Equine Ulcers: Prevention is Better Than The Cure!

Photo by Lauren Mauldin


What is the cause of stomach ulcers in competition horses and how can we prevent them?

Behavioural markers of ulcers are very unreliable as not all horses show these, but some do. They may include chewing wood, stereotypic behaviour development, box-walking and general increased nervousness. Other horses, in the face of continuous/chronic pain may just become dull and un-interested, this is called learnt helplessness. But all of these behaviours can also occur for other reasons (see our blog on Behaviour and Feedstuffs).

Author’s Tip: If you suspect stomach ulcers consult with a vet. Discuss with him/her if simple turnout on grass is in your situation the best and first option to see if problems resolve. This may also prevent an invasive scanning procedure for ulcers.

Horses have a small stomach. It is only about the size of a football that can expand to the size of a basketball when filled. So why are they prone to developing ulcers? The horses stomach has three distinct sections – the first, the saccus caecus, is like a dead end which should have relatively little contact with foodstuffs. Concentrate feed is mixed with saliva and acidic fluid from digestive juices in the stomach. This can over spill into the saccus caecus during exercise or due to high volume feeding and cause damage, leading to ulcers in the lining there. Never feed more than the volume of a football in concentrated feed at once    (around 2-3kg) for a horse, and even less for a pony. Learning some basic rationing will teach you to assess this for your particular horse’s bodyweight.

In a previous blog we talked about natural feed for horses and highlighted that forage moves continuously through the tract. If the horse experiences longer fasting periods – e.g. it may finish its hay ration by 10pm at night and then have to wait until 7 am for the next feed, then feedstuffs are more likely to remain for longer in an area, like the stomach.

Author’s Tip: Avoid fasting periods longer than 3 hours at any time. Competition horses are often fasted for much longer unnecessarily, increasing the risk of ulcers.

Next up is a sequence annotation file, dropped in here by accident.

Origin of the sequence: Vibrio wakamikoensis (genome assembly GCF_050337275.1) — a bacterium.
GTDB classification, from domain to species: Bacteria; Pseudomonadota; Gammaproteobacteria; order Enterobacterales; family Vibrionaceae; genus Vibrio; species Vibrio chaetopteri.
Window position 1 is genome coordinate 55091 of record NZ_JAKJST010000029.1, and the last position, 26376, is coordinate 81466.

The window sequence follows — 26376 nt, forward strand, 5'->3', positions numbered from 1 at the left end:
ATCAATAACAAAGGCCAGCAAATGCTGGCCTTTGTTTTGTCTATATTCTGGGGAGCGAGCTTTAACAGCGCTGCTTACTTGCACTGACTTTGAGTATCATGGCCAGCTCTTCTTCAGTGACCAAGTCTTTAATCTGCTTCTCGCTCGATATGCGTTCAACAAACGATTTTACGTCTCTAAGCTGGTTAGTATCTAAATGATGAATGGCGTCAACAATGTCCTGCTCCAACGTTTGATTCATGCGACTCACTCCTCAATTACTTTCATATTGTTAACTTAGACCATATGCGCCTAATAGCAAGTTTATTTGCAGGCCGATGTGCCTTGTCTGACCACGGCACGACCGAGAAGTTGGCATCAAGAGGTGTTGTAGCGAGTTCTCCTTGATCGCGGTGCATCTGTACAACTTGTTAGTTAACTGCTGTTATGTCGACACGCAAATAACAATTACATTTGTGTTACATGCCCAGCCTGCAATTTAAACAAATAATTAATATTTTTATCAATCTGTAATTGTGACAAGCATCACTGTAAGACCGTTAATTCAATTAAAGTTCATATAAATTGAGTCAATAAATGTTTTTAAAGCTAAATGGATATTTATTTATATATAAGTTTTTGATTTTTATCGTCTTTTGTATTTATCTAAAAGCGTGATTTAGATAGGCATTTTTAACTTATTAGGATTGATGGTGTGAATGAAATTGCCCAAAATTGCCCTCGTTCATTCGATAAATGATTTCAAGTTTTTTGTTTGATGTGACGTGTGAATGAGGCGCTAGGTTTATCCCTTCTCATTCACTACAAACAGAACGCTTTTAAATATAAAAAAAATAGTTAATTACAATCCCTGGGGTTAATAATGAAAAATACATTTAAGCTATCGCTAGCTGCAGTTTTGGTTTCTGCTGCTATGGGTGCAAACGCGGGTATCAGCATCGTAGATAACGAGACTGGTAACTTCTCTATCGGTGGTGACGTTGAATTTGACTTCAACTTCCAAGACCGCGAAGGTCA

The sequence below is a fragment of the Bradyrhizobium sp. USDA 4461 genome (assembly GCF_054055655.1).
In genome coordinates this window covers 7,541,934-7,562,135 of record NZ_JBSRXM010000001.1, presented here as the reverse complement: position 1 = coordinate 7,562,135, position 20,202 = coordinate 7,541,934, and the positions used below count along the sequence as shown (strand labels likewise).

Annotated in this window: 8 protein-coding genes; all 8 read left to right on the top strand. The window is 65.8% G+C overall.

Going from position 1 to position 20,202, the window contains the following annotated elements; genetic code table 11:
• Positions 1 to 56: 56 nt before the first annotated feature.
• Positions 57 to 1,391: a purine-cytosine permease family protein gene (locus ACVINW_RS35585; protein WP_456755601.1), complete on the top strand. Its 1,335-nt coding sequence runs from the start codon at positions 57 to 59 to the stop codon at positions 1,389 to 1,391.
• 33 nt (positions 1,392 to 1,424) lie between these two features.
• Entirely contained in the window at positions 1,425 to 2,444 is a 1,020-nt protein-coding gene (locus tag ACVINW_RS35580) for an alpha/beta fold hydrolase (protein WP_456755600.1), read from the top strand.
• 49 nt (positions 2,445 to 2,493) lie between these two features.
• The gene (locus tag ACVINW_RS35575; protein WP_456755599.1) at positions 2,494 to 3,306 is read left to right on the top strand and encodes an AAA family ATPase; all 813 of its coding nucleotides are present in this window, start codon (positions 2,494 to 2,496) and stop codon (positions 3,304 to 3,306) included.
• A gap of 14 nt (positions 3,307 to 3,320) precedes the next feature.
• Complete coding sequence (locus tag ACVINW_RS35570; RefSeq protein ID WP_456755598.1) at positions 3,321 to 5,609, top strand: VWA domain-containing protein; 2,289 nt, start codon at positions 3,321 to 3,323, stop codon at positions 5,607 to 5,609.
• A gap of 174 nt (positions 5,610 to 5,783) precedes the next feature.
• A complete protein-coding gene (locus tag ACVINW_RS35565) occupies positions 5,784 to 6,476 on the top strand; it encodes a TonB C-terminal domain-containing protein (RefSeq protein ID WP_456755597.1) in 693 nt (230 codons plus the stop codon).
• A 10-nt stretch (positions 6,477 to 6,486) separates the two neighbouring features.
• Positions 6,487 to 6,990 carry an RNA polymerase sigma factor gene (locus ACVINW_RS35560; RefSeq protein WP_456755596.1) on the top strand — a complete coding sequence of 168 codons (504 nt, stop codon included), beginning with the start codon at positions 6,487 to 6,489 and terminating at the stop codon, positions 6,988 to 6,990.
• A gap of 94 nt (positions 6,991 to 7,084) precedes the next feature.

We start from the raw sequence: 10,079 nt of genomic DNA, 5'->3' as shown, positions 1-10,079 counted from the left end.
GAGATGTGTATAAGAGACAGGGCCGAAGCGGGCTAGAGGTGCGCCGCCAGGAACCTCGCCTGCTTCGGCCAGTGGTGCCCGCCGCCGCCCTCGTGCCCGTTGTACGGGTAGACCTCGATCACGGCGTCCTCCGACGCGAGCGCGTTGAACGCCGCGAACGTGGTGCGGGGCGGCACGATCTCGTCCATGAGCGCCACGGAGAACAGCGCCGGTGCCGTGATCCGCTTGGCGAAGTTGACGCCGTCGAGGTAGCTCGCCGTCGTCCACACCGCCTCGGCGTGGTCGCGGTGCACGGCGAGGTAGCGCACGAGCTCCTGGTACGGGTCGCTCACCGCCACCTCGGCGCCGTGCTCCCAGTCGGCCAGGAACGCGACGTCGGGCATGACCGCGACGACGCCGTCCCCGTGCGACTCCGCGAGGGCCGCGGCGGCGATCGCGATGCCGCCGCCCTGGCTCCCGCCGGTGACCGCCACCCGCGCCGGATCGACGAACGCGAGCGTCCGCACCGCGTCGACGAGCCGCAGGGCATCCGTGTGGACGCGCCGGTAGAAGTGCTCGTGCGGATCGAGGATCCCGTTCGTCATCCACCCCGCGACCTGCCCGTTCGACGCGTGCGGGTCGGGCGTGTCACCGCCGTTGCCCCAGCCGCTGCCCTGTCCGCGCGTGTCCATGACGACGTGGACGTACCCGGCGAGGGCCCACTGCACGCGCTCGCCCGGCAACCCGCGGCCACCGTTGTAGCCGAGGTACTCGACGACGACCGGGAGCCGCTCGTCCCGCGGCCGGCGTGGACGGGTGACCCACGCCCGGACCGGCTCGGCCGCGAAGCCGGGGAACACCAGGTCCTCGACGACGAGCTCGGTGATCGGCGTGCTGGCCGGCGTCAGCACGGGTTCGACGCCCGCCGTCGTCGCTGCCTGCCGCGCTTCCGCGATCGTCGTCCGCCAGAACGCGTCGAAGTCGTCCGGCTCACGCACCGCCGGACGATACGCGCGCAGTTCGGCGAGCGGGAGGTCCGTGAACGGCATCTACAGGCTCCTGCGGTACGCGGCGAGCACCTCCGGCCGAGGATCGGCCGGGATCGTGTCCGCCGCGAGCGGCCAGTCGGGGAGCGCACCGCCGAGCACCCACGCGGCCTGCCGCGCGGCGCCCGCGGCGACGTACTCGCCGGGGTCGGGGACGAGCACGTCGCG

Author’s Tip: When feeding after a period of fasting (e.g. mornings, after exercise), always feed forage first so that lots of protective saliva is produced.

Try and provide enough forage over-night on some small amounts when travelling. Some people feed some additional forage as late as possible (9pm) and return early in the morning (6am). If that is not possible then using slow feeders or haynets, and feeding more of low quality forages, will keep the horse mentally happier and protect the stomach. In most situations, turn out on adequate temperate grassland is the best protector/preventative against stomach ulcers. If there is lack of grass or forage, passage rates slow down and this leads to excess acidification causing damage to the stomach lining. In the lower stomach, the fundic region the food chime does naturally become very acidic – below pH 4. This is acidic enough to burn your hand so there is protective mucus to prevent damage in the glandular regions. Very stalky, short chopped forage (very late cut hay, straw, alfalfa which is late cut for example) and eating of very stalky plants can lead to ‘scratching’ of the stomach wall, as the particles accumulate around the ‘bottleneck’ area from the stomach into the much narrower wide small Intestine.

Photo by Lauren Mauldin

Author’s Tip: Feed long hays rather than rough stalky short chopped dried forages. Horses will chew these more efficiently and swallow smaller particles

The mucus and protective metabolism can also be interfered with by medication. In particular non-steroidal anti-inflammatory drugs (NSAIDs, often prescribed as pain killers for horses) will lead to a break down in this protective mechanism and cause ulcers in the lower regions of the stomach.

Photo by Lauren Mauldin

Author’s Tip: If you horse is on NSAIDs ensure you feed lots of forage to pass through the stomach quickly and encourage lots of chewing which produces lots of protective saliva to buffer acid. If there is a need for long term use, for arthritis for example, ask your vet for advice. It may be necessary that the horse gets some additional protective medication against acid damage.

Horses which are in heavy to very heavy work are three times more likely to suffer from ulcers. Horses in race-training, on limited turnout or no turnout on grass have around a 80% chance of developing stomach ulcers. These can cause discomfort, minor recurring colics and lack of performance. Feeding high concentrate feed together with the mechanical stress during canter/gallop which pushes food upwards into the non-glandular regions of the stomach are both implicated in this. In former times horses used to have a clear ‘off-season’ where no competitions took place, and there was time for recovery through a prolonged turn-out period. Now we have competitions all year round and this ‘preventative aid’ has been removed. Consider re-introducing at least 1 month grazing periods twice a year to give your horse a rest – this is long enough for recovery and yet some fitness level will be sustained. Some trainers now use anti-acid drugs regularly rather than adjusting the management of the horses.

Author’s Tip: To minimize ulcer occurrence in performance horses, avoid feeding large concentrate meals, feed good quality forage (grass as number 1 option), feed little and often and avoid fasting periods of more than 3 hours.

Only if this does not work and ulcers are diagnosed look at medicinal as options.

This column was brought to you by nutritional experts from ANIVADO. ANIVADO is a platform for online courses on equine nutrition, behaviour, health and performance. If you want to learn more about us please visit: www.ANIVADO.com